- Ways to explore LITERACY. Blogging may improve writing skills because the audience goes beyond just the teacher or a few peers. When students know their writing will be reflected upon by an authentic audience, they become more conscious of the content as well as how to connect to the audience. It becomes more important for the student to write so that the message is clear and engaging. This literacy also extends to DIGITAL LITERACY, as students create and remix on-line, they can share their creations from other Web 2.0 sites using this platform.
- Another way for students to develop an on-line identity, which in turn is related to DIGITAL CITIZENSHIP and developing one's DIGITAL FOOTPRINT. The more student's are engaged in learning about Digital Citizenship and are able to openly discuss on-line interactions in classroom contexts, the greater their understanding in how to interact in the on-line world.
Reasons to Blog from Educators
Not yet convinced as to why you should blog with your students? You can check out other compelling commentaries from educators and administrators on blogging from the following:
The Principal of Change - 5 Reasons Your Students Should Blog
George Couros explores detailed reasons and justifications for blogging and how it can be transformative to learning.
Langwitches - Upgrading Blogs Through the Lens of SAMR
Silvia Tolisano explores what it means to ensure that blogging is more transformative to learning. Also be sure to check out, Stepping it Up - Learning About Blogs FOR Your Students, where Tolisano explores the elements of effective blogging.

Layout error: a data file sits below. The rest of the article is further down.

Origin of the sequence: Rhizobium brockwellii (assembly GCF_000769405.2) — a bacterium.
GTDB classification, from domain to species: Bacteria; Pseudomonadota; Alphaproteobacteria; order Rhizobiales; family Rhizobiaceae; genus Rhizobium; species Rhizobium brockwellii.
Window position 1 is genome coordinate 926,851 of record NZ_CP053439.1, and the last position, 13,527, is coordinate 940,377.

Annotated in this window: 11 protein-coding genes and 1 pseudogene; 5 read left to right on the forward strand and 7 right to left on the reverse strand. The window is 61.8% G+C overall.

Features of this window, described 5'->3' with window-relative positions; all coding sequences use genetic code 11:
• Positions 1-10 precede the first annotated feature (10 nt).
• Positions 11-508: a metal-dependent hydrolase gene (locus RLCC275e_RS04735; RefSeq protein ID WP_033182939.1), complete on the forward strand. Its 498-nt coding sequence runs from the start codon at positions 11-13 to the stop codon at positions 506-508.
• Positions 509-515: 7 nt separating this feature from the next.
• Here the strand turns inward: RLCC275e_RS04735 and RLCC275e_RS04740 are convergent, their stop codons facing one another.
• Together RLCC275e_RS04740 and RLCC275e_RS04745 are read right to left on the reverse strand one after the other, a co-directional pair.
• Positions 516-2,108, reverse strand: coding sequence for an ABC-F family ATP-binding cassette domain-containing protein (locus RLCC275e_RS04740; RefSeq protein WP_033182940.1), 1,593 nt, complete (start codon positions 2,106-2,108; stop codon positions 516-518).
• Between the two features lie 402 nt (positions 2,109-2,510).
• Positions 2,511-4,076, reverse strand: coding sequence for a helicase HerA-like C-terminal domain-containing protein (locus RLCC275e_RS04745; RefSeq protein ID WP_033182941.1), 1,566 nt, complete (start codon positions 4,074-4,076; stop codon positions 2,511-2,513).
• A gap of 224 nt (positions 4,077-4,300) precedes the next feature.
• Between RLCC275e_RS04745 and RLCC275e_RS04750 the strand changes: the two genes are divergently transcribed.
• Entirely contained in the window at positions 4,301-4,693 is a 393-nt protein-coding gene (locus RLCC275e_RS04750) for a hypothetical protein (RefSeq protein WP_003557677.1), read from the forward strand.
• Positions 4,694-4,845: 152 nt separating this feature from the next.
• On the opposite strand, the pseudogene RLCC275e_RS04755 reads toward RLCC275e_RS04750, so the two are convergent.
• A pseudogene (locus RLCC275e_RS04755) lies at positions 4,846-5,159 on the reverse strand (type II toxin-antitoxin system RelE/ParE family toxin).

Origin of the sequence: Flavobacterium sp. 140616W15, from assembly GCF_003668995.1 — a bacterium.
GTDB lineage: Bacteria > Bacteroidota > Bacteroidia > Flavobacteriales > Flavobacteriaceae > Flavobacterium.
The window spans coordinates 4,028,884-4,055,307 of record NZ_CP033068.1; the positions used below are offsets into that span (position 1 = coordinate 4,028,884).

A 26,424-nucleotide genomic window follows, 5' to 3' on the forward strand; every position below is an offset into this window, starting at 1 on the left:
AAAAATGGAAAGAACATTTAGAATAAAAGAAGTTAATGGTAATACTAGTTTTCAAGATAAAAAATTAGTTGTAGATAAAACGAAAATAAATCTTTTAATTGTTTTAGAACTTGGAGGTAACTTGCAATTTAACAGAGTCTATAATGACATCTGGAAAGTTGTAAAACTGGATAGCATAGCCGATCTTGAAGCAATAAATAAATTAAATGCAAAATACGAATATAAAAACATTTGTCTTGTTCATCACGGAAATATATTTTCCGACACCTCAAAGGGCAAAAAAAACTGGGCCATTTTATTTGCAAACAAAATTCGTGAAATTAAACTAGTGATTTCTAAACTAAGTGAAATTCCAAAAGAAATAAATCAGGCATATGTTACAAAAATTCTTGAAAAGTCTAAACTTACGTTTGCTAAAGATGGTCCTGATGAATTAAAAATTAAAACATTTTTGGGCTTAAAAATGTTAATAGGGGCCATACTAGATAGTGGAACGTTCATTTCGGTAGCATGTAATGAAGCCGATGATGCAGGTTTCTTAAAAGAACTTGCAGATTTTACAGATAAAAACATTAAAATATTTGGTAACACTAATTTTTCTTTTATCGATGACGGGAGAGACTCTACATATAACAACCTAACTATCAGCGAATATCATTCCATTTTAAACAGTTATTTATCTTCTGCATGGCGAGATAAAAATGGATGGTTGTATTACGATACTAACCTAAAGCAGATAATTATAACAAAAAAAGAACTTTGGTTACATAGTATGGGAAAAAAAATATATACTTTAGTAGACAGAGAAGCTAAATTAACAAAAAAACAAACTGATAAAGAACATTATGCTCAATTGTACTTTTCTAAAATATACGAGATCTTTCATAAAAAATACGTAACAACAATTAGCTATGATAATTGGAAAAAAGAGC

Blogging Through the Fourth Dimension - Why Students Should Blog - My Top 10
Pernille Ripp gives straightforward reasons for blogging, if you are still not convinced.
Tech Integration Tips and Blogging information from Mrs. Wideen's Blog.
MindShift - Six Reasons Why Kids Should Know How to Blog
Tina Barseghian provides yet more reasons on why we should blog.
Learning to Blog with Paper Blogging!
Check out images of a group of grade 4/5's learning how to blog and share meaningful comments on posts!
Inter School Blogging Project Ideas
Ways to Extend Blogging
Teachers can take blogging beyond the classroom in a variety of ways. Some of these possibilities worth checking out include:
Quadblogging was created by David Mitchell @DeputyMitchell.
The objective of quadblogging is group of four classrooms will take turns being the focus for blogging, while the other three classes visit and comment on the posts. The project will continue over 4 weeks, until each class has a chance to be a focus class.
The Student Blogging Challenge was created by Sue Waters @SueWaters of Edublogs. The objective of the student blogging challenge is to connect student bloggers with a global audience while supporting teachers with their classroom blogging. Learn more about the challenge by visiting the site!
Beyond Blogging: Other Tools for BackChannel Chatting
Interested in going beyond blogging and having your students share in an synchronous or live platform? Try Socrative, Padlet (formerly Wallwisher) or Today's Meet to keep the discussion going! For more information in using these tools. See Richard Byrnes' Teacher Guide to Backchannel Chats and Informal Assessment Tools. Be sure to also check out Kahoot, Plickers or Quizziz for more ways you can informally assess learning!
Blogging Permission Forms
Before you start blogging, you will want to send out a Blogging Permission Form. The following Documents can be downloaded and modified to suit your needs.
Office 365 links to documents
This work (Blogging, by Karen Lirenman) is free of known copyright restrictions.